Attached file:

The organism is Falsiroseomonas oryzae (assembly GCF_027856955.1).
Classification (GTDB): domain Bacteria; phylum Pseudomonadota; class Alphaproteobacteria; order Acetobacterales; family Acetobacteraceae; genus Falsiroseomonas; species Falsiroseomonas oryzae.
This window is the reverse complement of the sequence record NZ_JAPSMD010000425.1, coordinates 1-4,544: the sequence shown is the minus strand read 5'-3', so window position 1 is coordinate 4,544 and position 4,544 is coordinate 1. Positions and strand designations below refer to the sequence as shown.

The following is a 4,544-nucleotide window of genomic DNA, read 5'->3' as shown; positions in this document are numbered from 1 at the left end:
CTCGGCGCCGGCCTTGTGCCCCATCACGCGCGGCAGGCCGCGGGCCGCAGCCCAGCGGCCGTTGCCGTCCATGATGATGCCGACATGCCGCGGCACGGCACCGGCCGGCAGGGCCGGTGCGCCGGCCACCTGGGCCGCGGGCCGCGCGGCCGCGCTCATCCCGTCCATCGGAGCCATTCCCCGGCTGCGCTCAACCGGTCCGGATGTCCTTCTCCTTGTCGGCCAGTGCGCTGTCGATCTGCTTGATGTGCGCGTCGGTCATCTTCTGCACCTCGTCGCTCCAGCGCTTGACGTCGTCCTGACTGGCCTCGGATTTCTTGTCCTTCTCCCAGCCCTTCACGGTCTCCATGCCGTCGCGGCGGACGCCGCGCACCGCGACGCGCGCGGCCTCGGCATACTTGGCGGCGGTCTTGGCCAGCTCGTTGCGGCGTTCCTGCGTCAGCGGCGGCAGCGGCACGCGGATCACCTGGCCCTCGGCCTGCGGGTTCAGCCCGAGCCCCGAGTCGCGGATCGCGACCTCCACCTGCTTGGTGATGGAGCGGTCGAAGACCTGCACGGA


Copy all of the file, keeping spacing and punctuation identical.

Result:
The organism is Falsiroseomonas oryzae (assembly GCF_027856955.1).
Classification (GTDB): domain Bacteria; phylum Pseudomonadota; class Alphaproteobacteria; order Acetobacterales; family Acetobacteraceae; genus Falsiroseomonas; species Falsiroseomonas oryzae.
This window is the reverse complement of the sequence record NZ_JAPSMD010000425.1, coordinates 1-4,544: the sequence shown is the minus strand read 5'-3', so window position 1 is coordinate 4,544 and position 4,544 is coordinate 1. Positions and strand designations below refer to the sequence as shown.

The following is a 4,544-nucleotide window of genomic DNA, read 5'->3' as shown; positions in this document are numbered from 1 at the left end:
CTCGGCGCCGGCCTTGTGCCCCATCACGCGCGGCAGGCCGCGGGCCGCAGCCCAGCGGCCGTTGCCGTCCATGATGATGCCGACATGCCGCGGCACGGCACCGGCCGGCAGGGCCGGTGCGCCGGCCACCTGGGCCGCGGGCCGCGCGGCCGCGCTCATCCCGTCCATCGGAGCCATTCCCCGGCTGCGCTCAACCGGTCCGGATGTCCTTCTCCTTGTCGGCCAGTGCGCTGTCGATCTGCTTGATGTGCGCGTCGGTCATCTTCTGCACCTCGTCGCTCCAGCGCTTGACGTCGTCCTGACTGGCCTCGGATTTCTTGTCCTTCTCCCAGCCCTTCACGGTCTCCATGCCGTCGCGGCGGACGCCGCGCACCGCGACGCGCGCGGCCTCGGCATACTTGGCGGCGGTCTTGGCCAGCTCGTTGCGGCGTTCCTGCGTCAGCGGCGGCAGCGGCACGCGGATCACCTGGCCCTCGGCCTGCGGGTTCAGCCCGAGCCCCGAGTCGCGGATCGCGACCTCCACCTGCTTGGTGATGGAGCGGTCGAAGACCTGCACGGA